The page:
(Johnston et al. 2007b), because upland areas could
not be distinguished from wetland areas by a simple
elevation threshold. This process masked out such
features as the J. R. Whiting Power Plant and
associated facilities, seasonal hunting cabins owned
by the Erie Shooting and Fishing Club, coastal
residential areas, marinas, upland forest on Indian
Island, and agricultural lands outside of the diked
areas. Crops planted to attract waterfowl within
diked portions of Erie Marsh were not masked out.
Although paved roads in areas surrounding Erie
Marsh were masked out of the image, dirt roads on
top of dikes were not. The AOI thus created
contained shallow water areas in the interior of Erie
Marsh, excavated ponds on the western edge of Erie
Marsh, the Woodtick Peninsula south of the
Whiting Power Plant fly ash pit, dikes and their
associated dirt roads, and emergent and woody
wetlands.
Unsupervised Classification
An eight-layer stack of all four bands from both
dates was initially used for image analysis. During
test runs, dark tree shadows appearing on the
September image were sometimes misclassified as
water, so we added the September NDVI layer as a
ninth layer to alleviate this problem (tree shadows
were not a problem on the April image due to the
lack of deciduous foliage). Because we had minimal
knowledge of the site prior to image classification,
we opted to use unsupervised classification, which is
recommended when not much is known about the
data before classification (Leica Geosystems 2003).
We performed an unsupervised classification (ISO-
Figure 2. NIR band images of highly managed portion
of Erie Marsh showing selected types of vegetation change
during September (top image) and the following April
(bottom image). ‘‘Spring’’ is the location of a diked
sulphur spring visible on both images.
1030 WETLANDS, Volume 28, No. 4, 2008
DATA) with 100 classes in ERDAS Imagine 8.7,
selecting to initialize means along the Principal Axis
and limiting the processing operation to 25 itera-
tions or until it converged to the 0.95 threshold level.
The 100 ISODATA classes were grouped into
eight classes (Table 1) using a classification scheme
developed from ground reconnaissance conducted
contemporaneously with summer image acquisition
(28 August 2002) and on quantitative vegetation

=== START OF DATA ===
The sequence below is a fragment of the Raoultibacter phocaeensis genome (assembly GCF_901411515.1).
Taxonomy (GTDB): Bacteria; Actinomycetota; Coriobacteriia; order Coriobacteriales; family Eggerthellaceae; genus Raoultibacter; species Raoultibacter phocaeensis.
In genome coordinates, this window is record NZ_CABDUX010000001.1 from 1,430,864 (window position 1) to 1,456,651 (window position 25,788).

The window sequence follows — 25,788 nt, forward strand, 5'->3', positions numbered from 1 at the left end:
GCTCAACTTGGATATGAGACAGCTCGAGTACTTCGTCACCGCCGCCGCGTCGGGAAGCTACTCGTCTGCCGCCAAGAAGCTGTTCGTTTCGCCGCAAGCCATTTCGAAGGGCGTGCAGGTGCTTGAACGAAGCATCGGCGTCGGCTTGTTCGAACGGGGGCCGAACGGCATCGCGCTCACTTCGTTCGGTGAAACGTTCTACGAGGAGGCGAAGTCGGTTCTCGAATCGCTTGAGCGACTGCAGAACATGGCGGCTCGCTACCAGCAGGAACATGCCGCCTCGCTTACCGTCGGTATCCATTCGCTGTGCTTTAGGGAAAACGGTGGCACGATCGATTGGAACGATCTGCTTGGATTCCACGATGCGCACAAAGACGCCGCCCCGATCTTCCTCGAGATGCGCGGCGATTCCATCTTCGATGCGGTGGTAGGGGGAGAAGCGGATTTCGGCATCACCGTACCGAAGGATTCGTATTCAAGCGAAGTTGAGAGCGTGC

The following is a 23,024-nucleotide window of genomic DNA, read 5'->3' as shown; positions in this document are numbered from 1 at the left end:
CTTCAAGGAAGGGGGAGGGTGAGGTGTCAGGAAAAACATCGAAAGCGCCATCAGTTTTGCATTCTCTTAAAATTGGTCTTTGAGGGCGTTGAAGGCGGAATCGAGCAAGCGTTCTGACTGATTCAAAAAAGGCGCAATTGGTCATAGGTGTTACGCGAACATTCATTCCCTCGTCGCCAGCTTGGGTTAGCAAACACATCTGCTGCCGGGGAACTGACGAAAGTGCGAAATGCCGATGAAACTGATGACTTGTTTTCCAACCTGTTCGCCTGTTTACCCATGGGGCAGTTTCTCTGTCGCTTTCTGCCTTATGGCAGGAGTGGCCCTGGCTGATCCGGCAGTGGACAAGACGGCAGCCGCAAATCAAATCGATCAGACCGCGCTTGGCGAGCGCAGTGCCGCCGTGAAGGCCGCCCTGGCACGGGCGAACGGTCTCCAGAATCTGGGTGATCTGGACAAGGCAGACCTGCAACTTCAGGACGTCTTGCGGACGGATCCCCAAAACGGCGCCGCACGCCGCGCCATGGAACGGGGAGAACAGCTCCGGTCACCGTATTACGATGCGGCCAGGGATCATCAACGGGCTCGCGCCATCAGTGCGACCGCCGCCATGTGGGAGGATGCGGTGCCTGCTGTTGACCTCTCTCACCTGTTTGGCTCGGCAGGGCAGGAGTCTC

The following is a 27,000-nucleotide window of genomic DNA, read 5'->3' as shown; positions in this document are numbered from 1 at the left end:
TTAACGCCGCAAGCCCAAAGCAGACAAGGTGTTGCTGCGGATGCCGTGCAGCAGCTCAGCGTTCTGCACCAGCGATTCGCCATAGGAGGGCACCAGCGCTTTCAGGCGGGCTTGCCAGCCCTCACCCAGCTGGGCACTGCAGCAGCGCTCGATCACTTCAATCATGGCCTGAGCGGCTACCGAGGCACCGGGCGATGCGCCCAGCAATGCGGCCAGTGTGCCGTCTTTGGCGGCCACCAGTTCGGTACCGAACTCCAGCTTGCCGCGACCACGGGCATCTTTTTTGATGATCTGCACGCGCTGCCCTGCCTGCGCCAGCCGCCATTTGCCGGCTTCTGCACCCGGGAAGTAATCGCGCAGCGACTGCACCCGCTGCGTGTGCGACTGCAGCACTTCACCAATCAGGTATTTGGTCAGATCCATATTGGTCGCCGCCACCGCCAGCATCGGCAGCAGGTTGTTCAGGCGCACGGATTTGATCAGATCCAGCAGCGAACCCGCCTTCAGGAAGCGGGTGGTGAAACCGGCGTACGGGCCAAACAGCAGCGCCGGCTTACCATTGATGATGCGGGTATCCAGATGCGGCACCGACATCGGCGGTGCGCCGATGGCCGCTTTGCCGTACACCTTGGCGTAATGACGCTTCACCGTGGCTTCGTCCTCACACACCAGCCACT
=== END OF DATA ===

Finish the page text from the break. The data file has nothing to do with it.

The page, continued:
cover data collected for the Great Lakes Environ-
mental Indicators project on 20 July 2002 and 25–26
June 2003 (Johnston et al. 2007a). The classification
distinguished three monodominant genera (Phrag-
mites australis,Typha spp., and Nelumbo lutea),
three multi-genera plant communities (wet meadow,
non persistent emergents, and woody vegetation),
and two unvegetated cover types (water and soil).
The Phragmites class was initially divided into two
water depth classes, but field measurements showed
that they could not be consistently distinguished and
we collapsed the two Phragmites classes into a single
class.
Accuracy Assessment
The initial reconnaissance data were unsuitable
for accuracy assessment because they had been used
for image analysis and were non-random. Therefore,
we conducted field accuracy assessment of the maps
on 17–19 July 2005 (27 points) and 4–16 July 2006
(169 points). A minimum of 18 data points were
collected per class, with a greater number (51 points)
being collected for the species of greatest interest and
coverage, Phragmites. We developed a stratified
Table 1. Category names and descriptions used to classify wetlands, spring and summer field appearance, and area
mapped in each class at Erie Marsh, North Maumee Bay, Michigan.
Category
Spring
Appearance
Summer
Appearance
Typical
Species
Area
(ha)
Unvegetated or cultivated
1 – Water Water Water, may contain floating or
submerged aquatic vegetation
Lemna minor L.,
Stuckenia pectinata
(L.) Bo¨erner
212.4
2 – Soil Beach, bare moist
soil, stubble in
cultivated lands
Beach, sparsely vegetated moist
soil, crops in cultivated lands
corn (Zea mays L.) 54.2
Emergent, nonpersistent
3-Nelumbo,
monodominant
Water Large, circular leaves that may
float on water surface or be on
emergent petioles; growing in
shallow water
Nelumbo lutea Willd. 33.5
4 - Other nonpersistent,
multidominant
Water Various plant species that emerge
out of shallow water; may be
mixed with Nelumbo
Sagittaria latifolia Willd.,
Eleocharis R. Br.
50.6
Emergent, persistent
5-Phragmites,
monodominant or
dominant mix
Dense standing and
fallen plant litter
Dense reeds with alternate leaves
on very tall (2–4 m) stems,
flowering heads plumelike;
growing in shallow water or
moist soil
Phragmites australis
(Cav.) Trin. ex Steud.
349.8
6-Typha,
monodominant
Dense standing and
fallen plant litter
Long, erect leaves emerging from
base of plant, stems 1.5–3 m,
flowering heads brown &
cylindrical; growing in shallow
water or moist soil
Typha angustifolia L.,
Typha xglauca Godr.
(pro sp.)
119.3
7 - Wet meadow,
multidominant
Primarily fallen
plant litter
Various plant species growing in
moist soil; canopy height 1.5 m
or shorter
Phalaris arundinacea L.,
Carex L.
67.7
Woody
8 - Trees, shrubs Woody stems
without leaves
Woody stems with leaves Populus deltoides
Bartram ex Marsh.,
Salix L.
30.5
Ghioca-Robrecht et al., MULTISEASON IMAGERY FOR MAPPING WETLAND VEGETATION1031
random sampling scheme, using ERDAS Imagine
and ArcView (ESRI, Redlands, CA, USA) to
generate random points. Each random point was
defined as a group of 3 33 neighboring pixels and
belonging to the same class. In the field these
random points represented approximately 8 m 3